According to Lincoln Center's new LCT3 project at its slogan, it takes "New Audiences for New Artists." It also takes new critics, hence the establishment of Theater Talk's New Theater Corps in 2005, a way for up-and-coming theater writers and eager new theatergoers to get exposure to the ever-growing theater scene in New York City. Writers for the New Theater Corps are given the opportunity to immerse themselves in the off-off and off-Broadway theater scene, learning and giving back high-quality reviews at the same time. Driven by a passion and love of the arts, the New Theater Corps aims to identify, support, and grow the arts community, one show and one person at a time.

Tuesday, February 03, 2009

Melvillapalooza: Voyage A

To acutely interpret Herman Melville, notorious for his longwinded prose, is no easy feat. To adapt him for the stage in sixty minutes or less is divine.

Reviewed by Amanda Halkiotis

The Metropolitan Playhouse’s Fourth Annual Literature Festival focuses on the American writer Herman Melville. Through poems, staged readings, and musical interpretations, his work and personal history comes to life. This evening’s entertainment, Voyage A, featured a scripted adaptation of Melville’s Billy Budd and a playful slant on the conception of Moby Dick.

Scott Barrow’s take on Billy Budd aims to do justice to a story of adventure and honor by staging it with sensitivity and spark. The plot centers around Billy, a proud and na├»ve sailor who volunteers—at sword-point—to be part of Claggart’s crew. As Billy, Justin Gibbs brings out the sweet sincerity of a boy on the brink of manhood. Bud’s habit of nervous stuttering while denying an accusation or admitting a wrongdoing completes Mr. Gibbs’ delightful performance. He is well met by Andrew Gruesetskie’s chill-inducing menace as Claggart. The opposing morals these two characters represent reach their tipping point when a murder occurs on deck and a decision must be made how to prosecute the offender. With no law in place nor judge to enforce it, the men aboard must decide for themselves how to resolve the situation at hand. The story reaches an unexpected conclusion, and Mr. Barrow’s compact, well-paced adaptation brings to life the challenges and consequences of determining someone else’s fate, and the haunting retributions of such reckonings.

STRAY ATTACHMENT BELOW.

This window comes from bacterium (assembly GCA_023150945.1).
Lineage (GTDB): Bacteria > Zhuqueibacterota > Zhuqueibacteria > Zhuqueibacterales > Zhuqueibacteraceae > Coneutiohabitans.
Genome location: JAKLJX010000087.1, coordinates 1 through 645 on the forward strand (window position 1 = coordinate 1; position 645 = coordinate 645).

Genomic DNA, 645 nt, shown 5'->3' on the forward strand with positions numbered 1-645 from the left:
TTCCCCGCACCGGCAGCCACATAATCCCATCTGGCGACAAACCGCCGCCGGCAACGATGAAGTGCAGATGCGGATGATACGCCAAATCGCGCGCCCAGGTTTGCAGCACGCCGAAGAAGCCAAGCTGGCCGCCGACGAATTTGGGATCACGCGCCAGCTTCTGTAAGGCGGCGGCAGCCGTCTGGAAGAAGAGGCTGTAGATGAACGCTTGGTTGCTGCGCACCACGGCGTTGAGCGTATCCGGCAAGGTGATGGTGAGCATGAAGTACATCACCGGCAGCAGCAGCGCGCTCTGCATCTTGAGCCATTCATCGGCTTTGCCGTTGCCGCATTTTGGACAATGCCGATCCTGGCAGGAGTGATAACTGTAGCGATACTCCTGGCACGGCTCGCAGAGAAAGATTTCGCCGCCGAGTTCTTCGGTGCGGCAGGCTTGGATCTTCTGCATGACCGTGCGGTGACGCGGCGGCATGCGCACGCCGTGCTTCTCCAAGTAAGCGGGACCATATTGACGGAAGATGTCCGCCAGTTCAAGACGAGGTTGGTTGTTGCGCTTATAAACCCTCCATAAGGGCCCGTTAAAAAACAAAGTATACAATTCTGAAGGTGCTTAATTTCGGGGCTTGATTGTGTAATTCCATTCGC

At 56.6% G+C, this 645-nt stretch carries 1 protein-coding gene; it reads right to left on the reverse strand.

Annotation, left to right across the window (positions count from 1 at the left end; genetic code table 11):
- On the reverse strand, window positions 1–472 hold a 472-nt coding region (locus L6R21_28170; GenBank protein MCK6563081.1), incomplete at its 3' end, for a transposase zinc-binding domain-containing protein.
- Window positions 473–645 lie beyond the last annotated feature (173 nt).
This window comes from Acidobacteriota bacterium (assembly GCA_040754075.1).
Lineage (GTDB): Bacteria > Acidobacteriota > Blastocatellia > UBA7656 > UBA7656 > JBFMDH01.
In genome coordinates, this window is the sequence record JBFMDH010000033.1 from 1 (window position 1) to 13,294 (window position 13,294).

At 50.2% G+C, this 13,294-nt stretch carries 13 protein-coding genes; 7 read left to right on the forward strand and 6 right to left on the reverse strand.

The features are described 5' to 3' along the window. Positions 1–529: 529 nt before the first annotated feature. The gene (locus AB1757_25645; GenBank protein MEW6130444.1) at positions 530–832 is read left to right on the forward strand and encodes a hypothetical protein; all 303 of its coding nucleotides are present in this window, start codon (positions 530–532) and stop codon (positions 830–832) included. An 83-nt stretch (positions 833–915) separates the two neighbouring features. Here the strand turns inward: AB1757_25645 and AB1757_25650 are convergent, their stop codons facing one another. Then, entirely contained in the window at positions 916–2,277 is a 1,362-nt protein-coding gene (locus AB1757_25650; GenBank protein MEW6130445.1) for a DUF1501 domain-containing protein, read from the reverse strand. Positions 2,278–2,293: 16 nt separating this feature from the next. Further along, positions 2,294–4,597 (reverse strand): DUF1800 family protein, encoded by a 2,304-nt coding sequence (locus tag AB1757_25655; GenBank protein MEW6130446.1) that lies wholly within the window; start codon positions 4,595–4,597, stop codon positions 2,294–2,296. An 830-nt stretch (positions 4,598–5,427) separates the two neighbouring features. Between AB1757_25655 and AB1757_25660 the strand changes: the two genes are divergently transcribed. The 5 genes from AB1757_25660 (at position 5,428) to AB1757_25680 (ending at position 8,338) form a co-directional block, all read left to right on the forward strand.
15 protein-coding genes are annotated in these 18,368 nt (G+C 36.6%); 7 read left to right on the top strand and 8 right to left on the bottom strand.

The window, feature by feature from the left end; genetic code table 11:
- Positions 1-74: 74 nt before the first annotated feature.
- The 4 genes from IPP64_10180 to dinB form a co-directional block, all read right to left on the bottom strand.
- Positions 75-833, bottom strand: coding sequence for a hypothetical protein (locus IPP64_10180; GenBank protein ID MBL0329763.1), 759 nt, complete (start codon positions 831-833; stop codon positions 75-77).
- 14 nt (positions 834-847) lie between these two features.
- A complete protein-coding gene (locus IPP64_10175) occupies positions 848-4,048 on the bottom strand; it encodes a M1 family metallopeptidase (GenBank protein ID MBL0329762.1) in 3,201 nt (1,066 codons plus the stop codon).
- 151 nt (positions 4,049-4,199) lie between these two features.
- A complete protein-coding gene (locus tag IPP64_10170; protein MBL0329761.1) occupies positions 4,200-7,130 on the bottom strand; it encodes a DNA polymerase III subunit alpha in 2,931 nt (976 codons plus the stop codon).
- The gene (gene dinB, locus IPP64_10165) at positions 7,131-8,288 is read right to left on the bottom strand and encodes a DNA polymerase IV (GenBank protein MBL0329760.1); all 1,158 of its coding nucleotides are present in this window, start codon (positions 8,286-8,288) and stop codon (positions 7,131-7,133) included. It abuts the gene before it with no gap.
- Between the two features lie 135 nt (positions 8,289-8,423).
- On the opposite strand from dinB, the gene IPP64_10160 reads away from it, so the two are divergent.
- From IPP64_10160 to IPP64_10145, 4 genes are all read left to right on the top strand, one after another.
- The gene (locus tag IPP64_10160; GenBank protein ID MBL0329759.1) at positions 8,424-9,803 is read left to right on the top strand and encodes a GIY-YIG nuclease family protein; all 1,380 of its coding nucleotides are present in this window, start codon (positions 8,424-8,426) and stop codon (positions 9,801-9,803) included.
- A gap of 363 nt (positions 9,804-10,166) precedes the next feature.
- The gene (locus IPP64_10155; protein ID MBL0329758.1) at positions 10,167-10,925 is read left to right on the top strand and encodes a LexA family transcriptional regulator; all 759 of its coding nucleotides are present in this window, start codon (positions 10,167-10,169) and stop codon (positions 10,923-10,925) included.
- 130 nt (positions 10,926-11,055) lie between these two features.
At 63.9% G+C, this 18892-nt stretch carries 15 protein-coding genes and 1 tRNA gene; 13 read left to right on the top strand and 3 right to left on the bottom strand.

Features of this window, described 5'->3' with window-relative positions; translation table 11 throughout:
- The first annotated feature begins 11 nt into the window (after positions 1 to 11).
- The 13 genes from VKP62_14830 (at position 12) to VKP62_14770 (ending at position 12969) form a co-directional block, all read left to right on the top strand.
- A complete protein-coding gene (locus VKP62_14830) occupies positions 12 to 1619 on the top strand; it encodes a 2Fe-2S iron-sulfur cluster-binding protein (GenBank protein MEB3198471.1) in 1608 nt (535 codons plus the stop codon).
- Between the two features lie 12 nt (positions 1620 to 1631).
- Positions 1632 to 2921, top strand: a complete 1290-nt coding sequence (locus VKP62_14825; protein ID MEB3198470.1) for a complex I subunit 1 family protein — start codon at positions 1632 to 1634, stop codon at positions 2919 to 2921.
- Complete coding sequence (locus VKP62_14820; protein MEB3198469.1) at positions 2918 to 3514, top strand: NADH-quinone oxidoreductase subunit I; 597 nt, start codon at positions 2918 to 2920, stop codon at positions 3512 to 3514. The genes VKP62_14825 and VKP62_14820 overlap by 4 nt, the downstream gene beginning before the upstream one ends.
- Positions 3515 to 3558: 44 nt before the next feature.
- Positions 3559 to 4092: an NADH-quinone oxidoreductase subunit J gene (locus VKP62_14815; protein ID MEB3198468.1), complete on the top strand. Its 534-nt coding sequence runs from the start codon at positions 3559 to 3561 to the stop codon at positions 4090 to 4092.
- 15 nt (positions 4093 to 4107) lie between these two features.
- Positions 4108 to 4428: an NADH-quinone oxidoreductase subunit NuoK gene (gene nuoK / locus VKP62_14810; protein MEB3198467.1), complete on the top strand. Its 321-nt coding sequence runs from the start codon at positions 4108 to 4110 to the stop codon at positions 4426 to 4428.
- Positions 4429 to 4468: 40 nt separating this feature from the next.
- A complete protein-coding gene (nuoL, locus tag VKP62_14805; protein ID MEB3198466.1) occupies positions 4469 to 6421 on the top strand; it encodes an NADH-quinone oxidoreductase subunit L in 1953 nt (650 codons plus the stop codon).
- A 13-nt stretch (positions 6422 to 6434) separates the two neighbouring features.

Dan Evans takes a different approach with The Archangel: glib historical inaccuracy. In this original work, Herman Melville (Dave Powers) is a modest, uncertain man bound by writer’s block. On the brink of beginning his great masterpiece, Melville, played by a magnetic Mr. Powers, paces the stage and performs a soliloquy of his neurotic insecurities to Nell, a past-her-prime prostitute and bar owner (LuLu LoLo). Without knowing much else about what he wants to write he discloses his allegory of the great white whale to Nell, who can’t believe her ears and calls for a second opinion. Out comes Delilah (an outrageous and shrill Amy Fulgham), a prostitute possessed by an archangel and thereby controlled by a great white force of her own. Though she’s resistant at first, she soon serves as interpreter between the archangel and those in Nell’s bar in an attempt to cure Melville of his writer’s block and thrust him into a creative frenzy. Joined by humorous cameos including a smug Walt Whitman (Laurence Waltman) and an impassioned Henry David Thoreau (Christopher Norwood), this lighthearted comedy takes just enough creative license with historical figures and events to make for an absurd and unforgettable night.

If Voyage A is any indication of the rest of Melvillapalooza, then anchors aweigh: these plot twists and character idiosyncrasies that put the life and works of Melville in a new light, not just meeting our expectations, but exceeding them.

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